Covid-19 work spaces: No more chit-chat around water cooler, gossip in pantry or sharing desk
The days of cramped office spaces will soon become a thing of the past, with new work stations being designed keeping in mind the guidelines to follow social distancing, to avoid spread of Covid-19.Updated: Aug 31, 2020, 07:00 IST
The pandemic has turned our beds into workstations as most professionals continue to #WorkFromHome. Some offices have reopened with reduced workforce, shift timings and elaborate sanitisation. But now, the architects and interior designers have a new challenge — to redo offices so that social distancing can be maintained.
Many architects feel that Covid-19 will certainly modify many aspects of a workplace. Kissa Zehra, a Delhi-based interior designer, says, “In this ‘new normal’, obvious additions such as more hand sanitiser dispensers, installation of a sanitisation box at the entrance of the building, and restricted employee zones will have to be encouraged. And any sanitisation will have to be as contactless as possible.”
“Spaced out desks are being arranged to maintain a distance of at least six feet. Many offices are installing translucent partitions between cubicles.” – Somya Agarwal, an interior designer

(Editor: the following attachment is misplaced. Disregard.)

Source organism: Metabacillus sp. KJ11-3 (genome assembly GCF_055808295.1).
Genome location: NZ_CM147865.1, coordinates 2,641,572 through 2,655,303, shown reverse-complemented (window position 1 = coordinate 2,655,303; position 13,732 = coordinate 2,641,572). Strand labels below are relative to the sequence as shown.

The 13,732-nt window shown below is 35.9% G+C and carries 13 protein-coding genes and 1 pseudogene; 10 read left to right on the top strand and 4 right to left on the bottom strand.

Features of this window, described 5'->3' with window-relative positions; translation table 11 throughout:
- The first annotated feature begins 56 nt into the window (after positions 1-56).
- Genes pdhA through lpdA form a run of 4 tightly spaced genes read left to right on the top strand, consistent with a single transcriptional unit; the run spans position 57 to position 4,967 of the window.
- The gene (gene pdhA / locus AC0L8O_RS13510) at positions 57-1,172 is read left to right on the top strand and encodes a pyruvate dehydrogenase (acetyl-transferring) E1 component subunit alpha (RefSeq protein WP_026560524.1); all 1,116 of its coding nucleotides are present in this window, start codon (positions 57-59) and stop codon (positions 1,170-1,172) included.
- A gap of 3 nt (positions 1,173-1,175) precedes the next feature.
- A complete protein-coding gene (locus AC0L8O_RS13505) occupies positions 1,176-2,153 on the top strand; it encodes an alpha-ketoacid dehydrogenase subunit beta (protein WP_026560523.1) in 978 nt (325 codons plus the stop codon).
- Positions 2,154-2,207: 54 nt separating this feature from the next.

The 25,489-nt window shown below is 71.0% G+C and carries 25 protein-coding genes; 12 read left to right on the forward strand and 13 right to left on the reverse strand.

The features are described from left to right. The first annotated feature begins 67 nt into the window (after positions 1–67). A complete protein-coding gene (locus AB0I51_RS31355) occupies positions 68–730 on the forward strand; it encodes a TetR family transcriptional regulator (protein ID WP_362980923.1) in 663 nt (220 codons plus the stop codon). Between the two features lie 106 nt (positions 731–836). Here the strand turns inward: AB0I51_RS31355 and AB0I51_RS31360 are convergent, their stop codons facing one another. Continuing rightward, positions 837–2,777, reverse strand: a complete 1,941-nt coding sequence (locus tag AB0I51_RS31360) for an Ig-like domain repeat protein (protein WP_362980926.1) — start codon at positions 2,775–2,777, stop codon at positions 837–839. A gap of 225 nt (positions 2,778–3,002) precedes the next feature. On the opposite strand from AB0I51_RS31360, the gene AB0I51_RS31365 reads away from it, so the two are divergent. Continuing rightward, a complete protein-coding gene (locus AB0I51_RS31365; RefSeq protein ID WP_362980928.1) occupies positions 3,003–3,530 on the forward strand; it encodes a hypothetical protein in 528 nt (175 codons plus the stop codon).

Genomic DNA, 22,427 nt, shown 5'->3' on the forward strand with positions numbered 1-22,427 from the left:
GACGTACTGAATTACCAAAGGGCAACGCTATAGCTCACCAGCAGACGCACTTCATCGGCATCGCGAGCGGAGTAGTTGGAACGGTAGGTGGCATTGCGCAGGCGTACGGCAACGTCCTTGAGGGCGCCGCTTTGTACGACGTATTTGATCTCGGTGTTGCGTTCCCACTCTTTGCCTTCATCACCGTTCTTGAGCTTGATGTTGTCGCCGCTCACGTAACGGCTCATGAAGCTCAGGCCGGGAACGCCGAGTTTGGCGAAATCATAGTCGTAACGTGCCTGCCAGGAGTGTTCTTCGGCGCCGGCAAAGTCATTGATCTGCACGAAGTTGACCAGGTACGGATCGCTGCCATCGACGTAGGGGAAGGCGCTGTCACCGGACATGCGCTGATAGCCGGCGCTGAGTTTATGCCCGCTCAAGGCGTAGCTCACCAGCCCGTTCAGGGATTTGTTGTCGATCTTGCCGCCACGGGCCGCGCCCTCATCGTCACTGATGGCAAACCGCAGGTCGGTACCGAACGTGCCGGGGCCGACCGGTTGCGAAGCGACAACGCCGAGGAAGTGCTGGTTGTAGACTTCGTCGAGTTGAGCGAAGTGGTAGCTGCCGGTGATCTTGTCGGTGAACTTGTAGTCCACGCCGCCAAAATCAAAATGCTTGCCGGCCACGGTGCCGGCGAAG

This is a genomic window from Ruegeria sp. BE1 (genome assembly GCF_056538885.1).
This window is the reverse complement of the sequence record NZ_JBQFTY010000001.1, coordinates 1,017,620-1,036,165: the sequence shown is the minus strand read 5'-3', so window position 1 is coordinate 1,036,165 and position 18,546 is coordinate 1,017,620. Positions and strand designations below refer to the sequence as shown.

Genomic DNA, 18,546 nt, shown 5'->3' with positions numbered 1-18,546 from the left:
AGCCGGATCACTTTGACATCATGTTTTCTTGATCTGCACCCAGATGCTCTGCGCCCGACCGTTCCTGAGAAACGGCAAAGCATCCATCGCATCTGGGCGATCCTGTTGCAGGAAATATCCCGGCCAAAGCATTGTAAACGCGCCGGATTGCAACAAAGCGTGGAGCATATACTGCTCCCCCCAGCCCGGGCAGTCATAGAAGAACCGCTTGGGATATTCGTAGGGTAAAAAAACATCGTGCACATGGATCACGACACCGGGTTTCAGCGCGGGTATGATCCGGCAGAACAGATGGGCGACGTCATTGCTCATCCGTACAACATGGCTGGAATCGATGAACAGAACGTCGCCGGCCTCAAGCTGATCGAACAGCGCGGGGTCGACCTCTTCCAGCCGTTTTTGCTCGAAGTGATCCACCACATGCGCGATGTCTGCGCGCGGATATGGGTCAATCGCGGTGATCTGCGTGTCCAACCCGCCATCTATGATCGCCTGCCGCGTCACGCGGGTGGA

Designing an office that will require minimal interaction and contact will soon be the norm, say experts. “Spaced out desks are being arranged so that employees can sit diagonally to each other, thus maintaining a distance of at least six feet. Many offices are installing translucent partitions between cubicles, and even at the reception, for better physical separation. Also, no more chatting around the water cooler as furniture in pantry or spill out areas could soon be history,” says Somya Agarwal, a Delhi-based interior designer.
Direct contact with communal services will also have to be controlled. “Designs always prioritise on ‘user comfort’ and now, it’s safety that’s the biggest concern. For the materials, workspaces will no longer cater to carpets or carpet tiles or any such surface that can absorb and hold viruses for a longer period. This also means replacing the fingerprinting system of attendance and taking it online, smart voice controlled lifts etc. The focus now needs to be on the functionality than luxury,” adds Neha Bajaj, an independent architect.
“Office spaces will need to change from the typical maximum space utilisation open office model to a more hybrid office plan model.” – Khyati Kohli , Delhi-based architect
Delhi-based architect Khyati Kohli also feels that though #WFH is more popular at present, it can’t replace a classic office set up. “Office spaces will need to change from the typical maximum space utilisation open office model to a more hybrid office plan model, which allows free movement of people with social distancing measures!”
Expecting a major focus on technological upgrades, Kohli adds, “Video conferences and virtual workspaces will have to become available in an affordable manner for everyone to be able to use them with ease.”
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